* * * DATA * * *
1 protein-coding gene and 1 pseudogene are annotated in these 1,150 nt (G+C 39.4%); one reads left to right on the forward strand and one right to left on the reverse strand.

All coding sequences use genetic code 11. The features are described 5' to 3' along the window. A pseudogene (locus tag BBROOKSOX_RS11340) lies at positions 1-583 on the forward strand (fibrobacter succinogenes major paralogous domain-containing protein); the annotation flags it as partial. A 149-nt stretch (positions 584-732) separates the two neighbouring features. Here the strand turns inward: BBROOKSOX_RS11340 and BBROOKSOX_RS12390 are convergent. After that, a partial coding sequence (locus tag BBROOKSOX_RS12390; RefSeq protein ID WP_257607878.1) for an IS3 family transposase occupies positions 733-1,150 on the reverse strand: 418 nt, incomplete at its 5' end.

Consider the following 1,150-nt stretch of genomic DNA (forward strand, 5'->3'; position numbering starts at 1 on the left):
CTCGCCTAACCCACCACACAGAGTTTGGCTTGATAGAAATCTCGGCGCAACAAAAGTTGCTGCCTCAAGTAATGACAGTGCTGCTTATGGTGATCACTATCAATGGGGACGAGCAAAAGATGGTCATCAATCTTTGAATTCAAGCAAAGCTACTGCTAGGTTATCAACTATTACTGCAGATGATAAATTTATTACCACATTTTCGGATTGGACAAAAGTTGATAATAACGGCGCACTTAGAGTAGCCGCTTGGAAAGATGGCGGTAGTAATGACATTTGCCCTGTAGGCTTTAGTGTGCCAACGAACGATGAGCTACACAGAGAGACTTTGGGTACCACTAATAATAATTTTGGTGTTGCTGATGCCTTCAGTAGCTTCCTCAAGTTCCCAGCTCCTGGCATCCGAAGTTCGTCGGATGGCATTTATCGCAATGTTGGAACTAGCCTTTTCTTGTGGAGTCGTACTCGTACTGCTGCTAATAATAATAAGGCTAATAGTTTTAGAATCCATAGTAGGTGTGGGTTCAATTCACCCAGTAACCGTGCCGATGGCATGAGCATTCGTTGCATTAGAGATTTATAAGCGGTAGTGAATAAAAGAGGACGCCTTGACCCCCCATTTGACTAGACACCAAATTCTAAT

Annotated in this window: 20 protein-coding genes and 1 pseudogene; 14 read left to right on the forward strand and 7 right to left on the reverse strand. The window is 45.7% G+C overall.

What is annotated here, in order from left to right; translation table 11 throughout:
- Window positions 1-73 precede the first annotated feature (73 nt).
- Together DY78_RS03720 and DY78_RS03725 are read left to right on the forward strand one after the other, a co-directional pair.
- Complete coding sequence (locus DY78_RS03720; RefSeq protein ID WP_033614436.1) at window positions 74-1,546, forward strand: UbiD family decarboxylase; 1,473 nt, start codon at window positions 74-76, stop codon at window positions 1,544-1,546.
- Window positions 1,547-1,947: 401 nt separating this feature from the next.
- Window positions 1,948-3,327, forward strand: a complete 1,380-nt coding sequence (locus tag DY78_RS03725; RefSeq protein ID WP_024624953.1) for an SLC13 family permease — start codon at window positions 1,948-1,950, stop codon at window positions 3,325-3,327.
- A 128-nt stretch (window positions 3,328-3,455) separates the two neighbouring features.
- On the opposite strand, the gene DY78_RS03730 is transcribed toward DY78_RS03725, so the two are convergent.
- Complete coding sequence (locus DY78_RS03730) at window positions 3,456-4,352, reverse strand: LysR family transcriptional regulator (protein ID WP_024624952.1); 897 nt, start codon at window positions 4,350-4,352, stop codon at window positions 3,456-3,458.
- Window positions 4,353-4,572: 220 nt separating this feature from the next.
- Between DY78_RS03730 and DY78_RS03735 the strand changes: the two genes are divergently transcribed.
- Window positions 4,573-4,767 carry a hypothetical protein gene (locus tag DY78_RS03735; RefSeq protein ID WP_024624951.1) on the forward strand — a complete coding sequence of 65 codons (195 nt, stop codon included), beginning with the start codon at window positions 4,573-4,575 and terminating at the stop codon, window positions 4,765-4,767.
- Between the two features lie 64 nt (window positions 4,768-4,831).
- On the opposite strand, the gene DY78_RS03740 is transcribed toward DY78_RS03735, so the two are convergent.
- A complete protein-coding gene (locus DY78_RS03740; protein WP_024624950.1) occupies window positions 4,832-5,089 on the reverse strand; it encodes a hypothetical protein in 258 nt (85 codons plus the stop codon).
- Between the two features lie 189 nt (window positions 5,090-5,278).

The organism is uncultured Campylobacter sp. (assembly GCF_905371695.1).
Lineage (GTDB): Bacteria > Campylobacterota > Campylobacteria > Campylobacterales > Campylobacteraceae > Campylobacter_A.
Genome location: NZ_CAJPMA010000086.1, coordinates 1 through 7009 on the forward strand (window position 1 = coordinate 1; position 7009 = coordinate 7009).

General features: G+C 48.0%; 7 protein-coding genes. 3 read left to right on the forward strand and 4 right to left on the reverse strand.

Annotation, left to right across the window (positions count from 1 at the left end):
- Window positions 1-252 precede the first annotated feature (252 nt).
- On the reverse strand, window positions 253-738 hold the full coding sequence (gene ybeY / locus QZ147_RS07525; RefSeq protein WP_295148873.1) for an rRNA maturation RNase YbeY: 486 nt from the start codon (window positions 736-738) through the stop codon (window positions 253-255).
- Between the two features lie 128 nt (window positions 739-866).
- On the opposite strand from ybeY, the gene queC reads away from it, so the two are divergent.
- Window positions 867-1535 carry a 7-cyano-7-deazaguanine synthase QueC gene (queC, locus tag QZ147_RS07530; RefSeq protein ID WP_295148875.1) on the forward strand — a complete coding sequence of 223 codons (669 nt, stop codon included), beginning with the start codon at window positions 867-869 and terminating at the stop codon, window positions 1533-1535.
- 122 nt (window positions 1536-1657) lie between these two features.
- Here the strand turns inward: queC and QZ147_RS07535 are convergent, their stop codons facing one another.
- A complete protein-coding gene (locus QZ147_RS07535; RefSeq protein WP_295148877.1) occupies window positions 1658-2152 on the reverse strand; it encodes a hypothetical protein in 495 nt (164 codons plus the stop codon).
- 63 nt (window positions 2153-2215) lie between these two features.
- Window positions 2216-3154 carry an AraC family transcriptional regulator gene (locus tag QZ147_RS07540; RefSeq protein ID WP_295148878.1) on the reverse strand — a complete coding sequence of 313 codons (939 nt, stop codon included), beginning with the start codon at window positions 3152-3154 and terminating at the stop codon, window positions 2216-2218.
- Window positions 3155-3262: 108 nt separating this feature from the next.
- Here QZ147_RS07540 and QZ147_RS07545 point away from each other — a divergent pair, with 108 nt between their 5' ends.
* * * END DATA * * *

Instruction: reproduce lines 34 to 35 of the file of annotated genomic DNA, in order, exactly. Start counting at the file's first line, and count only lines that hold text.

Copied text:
- A complete protein-coding gene (locus QZ147_RS07535; RefSeq protein WP_295148877.1) occupies window positions 1658-2152 on the reverse strand; it encodes a hypothetical protein in 495 nt (164 codons plus the stop codon).
- 63 nt (window positions 2153-2215) lie between these two features.